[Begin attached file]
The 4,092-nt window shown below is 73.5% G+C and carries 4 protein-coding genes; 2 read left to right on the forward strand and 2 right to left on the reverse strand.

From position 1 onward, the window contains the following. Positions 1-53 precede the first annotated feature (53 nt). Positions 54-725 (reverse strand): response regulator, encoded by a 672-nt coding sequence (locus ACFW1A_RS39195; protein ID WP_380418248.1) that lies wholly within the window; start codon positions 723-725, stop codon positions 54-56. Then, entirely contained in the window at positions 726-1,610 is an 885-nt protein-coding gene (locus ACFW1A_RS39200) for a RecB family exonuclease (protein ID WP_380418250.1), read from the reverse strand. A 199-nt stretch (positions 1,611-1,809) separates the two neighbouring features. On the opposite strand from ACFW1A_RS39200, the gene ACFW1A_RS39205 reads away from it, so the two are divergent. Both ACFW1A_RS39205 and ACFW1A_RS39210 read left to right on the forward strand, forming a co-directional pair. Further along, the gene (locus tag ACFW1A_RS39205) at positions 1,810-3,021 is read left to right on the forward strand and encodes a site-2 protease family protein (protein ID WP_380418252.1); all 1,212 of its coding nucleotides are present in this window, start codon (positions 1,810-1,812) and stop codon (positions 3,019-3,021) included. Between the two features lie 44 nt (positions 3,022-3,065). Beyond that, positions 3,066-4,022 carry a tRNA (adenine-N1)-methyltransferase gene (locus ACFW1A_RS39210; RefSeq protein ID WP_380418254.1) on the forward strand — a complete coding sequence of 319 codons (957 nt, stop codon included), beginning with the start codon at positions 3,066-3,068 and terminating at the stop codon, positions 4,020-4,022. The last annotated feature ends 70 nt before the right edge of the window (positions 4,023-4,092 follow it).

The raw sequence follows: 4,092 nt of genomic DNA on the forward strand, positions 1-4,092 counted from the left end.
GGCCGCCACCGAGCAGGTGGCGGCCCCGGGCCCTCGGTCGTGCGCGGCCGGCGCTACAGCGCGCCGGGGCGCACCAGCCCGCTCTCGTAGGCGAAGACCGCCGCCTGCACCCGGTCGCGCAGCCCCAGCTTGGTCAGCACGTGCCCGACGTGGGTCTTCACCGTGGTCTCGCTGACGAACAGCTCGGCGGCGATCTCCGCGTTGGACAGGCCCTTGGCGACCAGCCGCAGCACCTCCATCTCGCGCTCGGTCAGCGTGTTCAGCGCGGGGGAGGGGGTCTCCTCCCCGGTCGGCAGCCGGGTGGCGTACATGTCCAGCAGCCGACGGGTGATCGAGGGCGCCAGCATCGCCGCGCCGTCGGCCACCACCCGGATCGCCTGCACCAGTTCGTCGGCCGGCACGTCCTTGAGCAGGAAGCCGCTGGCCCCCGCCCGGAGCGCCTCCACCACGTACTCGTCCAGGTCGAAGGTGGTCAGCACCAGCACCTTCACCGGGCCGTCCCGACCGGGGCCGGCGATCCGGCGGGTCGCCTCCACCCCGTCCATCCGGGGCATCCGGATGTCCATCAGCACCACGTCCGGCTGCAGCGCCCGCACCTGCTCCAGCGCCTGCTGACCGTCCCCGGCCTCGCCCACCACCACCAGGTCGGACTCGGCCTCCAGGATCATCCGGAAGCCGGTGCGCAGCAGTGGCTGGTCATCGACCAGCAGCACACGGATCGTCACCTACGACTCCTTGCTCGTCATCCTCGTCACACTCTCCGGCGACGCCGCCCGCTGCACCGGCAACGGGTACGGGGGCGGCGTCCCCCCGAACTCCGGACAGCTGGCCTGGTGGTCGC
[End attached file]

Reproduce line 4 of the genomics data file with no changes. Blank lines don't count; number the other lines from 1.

GGCCGCCACCGAGCAGGTGGCGGCCCCGGGCCCTCGGTCGTGCGCGGCCGGCGCTACAGCGCGCCGGGGCGCACCAGCCCGCTCTCGTAGGCGAAGACCGCCGCCTGCACCCGGTCGCGCAGCCCCAGCTTGGTCAGCACGTGCCCGACGTGGGTCTTCACCGTGGTCTCGCTGACGAACAGCTCGGCGGCGATCTCCGCGTTGGACAGGCCCTTGGCGACCAGCCGCAGCACCTCCATCTCGCGCTCGGTCAGCGTGTTCAGCGCGGGGGAGGGGGTCTCCTCCCCGGTCGGCAGCCGGGTGGCGTACATGTCCAGCAGCCGACGGGTGATCGAGGGCGCCAGCATCGCCGCGCCGTCGGCCACCACCCGGATCGCCTGCACCAGTTCGTCGGCCGGCACGTCCTTGAGCAGGAAGCCGCTGGCCCCCGCCCGGAGCGCCTCCACCACGTACTCGTCCAGGTCGAAGGTGGTCAGCACCAGCACCTTCACCGGGCCGTCCCGACCGGGGCCGGCGATCCGGCGGGTCGCCTCCACCCCGTCCATCCGGGGCATCCGGATGTCCATCAGCACCACGTCCGGCTGCAGCGCCCGCACCTGCTCCAGCGCCTGCTGACCGTCCCCGGCCTCGCCCACCACCACCAGGTCGGACTCGGCCTCCAGGATCATCCGGAAGCCGGTGCGCAGCAGTGGCTGGTCATCGACCAGCAGCACACGGATCGTCACCTACGACTCCTTGCTCGTCATCCTCGTCACACTCTCCGGCGACGCCGCCCGCTGCACCGGCAACGGGTACGGGGGCGGCGTCCCCCCGAACTCCGGACAGCTGGCCTGGTGGTCGC